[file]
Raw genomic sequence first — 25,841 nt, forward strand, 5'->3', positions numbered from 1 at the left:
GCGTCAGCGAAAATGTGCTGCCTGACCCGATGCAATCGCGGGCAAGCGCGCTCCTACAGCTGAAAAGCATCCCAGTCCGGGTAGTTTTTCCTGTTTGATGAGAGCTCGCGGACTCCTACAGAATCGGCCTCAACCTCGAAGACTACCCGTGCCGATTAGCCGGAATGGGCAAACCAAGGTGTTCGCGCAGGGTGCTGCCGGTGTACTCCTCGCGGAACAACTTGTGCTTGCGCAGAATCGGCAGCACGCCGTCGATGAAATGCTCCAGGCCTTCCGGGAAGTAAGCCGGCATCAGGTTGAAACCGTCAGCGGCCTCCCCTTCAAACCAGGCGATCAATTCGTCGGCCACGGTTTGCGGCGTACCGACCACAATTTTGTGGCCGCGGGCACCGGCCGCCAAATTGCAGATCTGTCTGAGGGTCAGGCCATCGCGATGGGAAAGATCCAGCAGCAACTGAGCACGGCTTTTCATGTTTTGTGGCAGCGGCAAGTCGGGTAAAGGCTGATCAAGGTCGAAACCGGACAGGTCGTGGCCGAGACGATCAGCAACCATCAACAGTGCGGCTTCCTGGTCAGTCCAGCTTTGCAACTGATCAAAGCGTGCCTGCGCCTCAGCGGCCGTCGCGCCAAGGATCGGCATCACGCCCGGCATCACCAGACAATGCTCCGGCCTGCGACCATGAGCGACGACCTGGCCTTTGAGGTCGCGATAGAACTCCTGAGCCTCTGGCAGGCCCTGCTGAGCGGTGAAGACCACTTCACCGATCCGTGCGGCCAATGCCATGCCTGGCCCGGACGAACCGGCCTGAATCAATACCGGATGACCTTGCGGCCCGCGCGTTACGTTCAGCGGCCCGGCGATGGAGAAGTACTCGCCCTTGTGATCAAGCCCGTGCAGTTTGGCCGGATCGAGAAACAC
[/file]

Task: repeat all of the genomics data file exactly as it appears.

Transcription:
Raw genomic sequence first — 25,841 nt, forward strand, 5'->3', positions numbered from 1 at the left:
GCGTCAGCGAAAATGTGCTGCCTGACCCGATGCAATCGCGGGCAAGCGCGCTCCTACAGCTGAAAAGCATCCCAGTCCGGGTAGTTTTTCCTGTTTGATGAGAGCTCGCGGACTCCTACAGAATCGGCCTCAACCTCGAAGACTACCCGTGCCGATTAGCCGGAATGGGCAAACCAAGGTGTTCGCGCAGGGTGCTGCCGGTGTACTCCTCGCGGAACAACTTGTGCTTGCGCAGAATCGGCAGCACGCCGTCGATGAAATGCTCCAGGCCTTCCGGGAAGTAAGCCGGCATCAGGTTGAAACCGTCAGCGGCCTCCCCTTCAAACCAGGCGATCAATTCGTCGGCCACGGTTTGCGGCGTACCGACCACAATTTTGTGGCCGCGGGCACCGGCCGCCAAATTGCAGATCTGTCTGAGGGTCAGGCCATCGCGATGGGAAAGATCCAGCAGCAACTGAGCACGGCTTTTCATGTTTTGTGGCAGCGGCAAGTCGGGTAAAGGCTGATCAAGGTCGAAACCGGACAGGTCGTGGCCGAGACGATCAGCAACCATCAACAGTGCGGCTTCCTGGTCAGTCCAGCTTTGCAACTGATCAAAGCGTGCCTGCGCCTCAGCGGCCGTCGCGCCAAGGATCGGCATCACGCCCGGCATCACCAGACAATGCTCCGGCCTGCGACCATGAGCGACGACCTGGCCTTTGAGGTCGCGATAGAACTCCTGAGCCTCTGGCAGGCCCTGCTGAGCGGTGAAGACCACTTCACCGATCCGTGCGGCCAATGCCATGCCTGGCCCGGACGAACCGGCCTGAATCAATACCGGATGACCTTGCGGCCCGCGCGTTACGTTCAGCGGCCCGGCGATGGAGAAGTACTCGCCCTTGTGATCAAGCCCGTGCAGTTTGGCCGGATCGAGAAACAC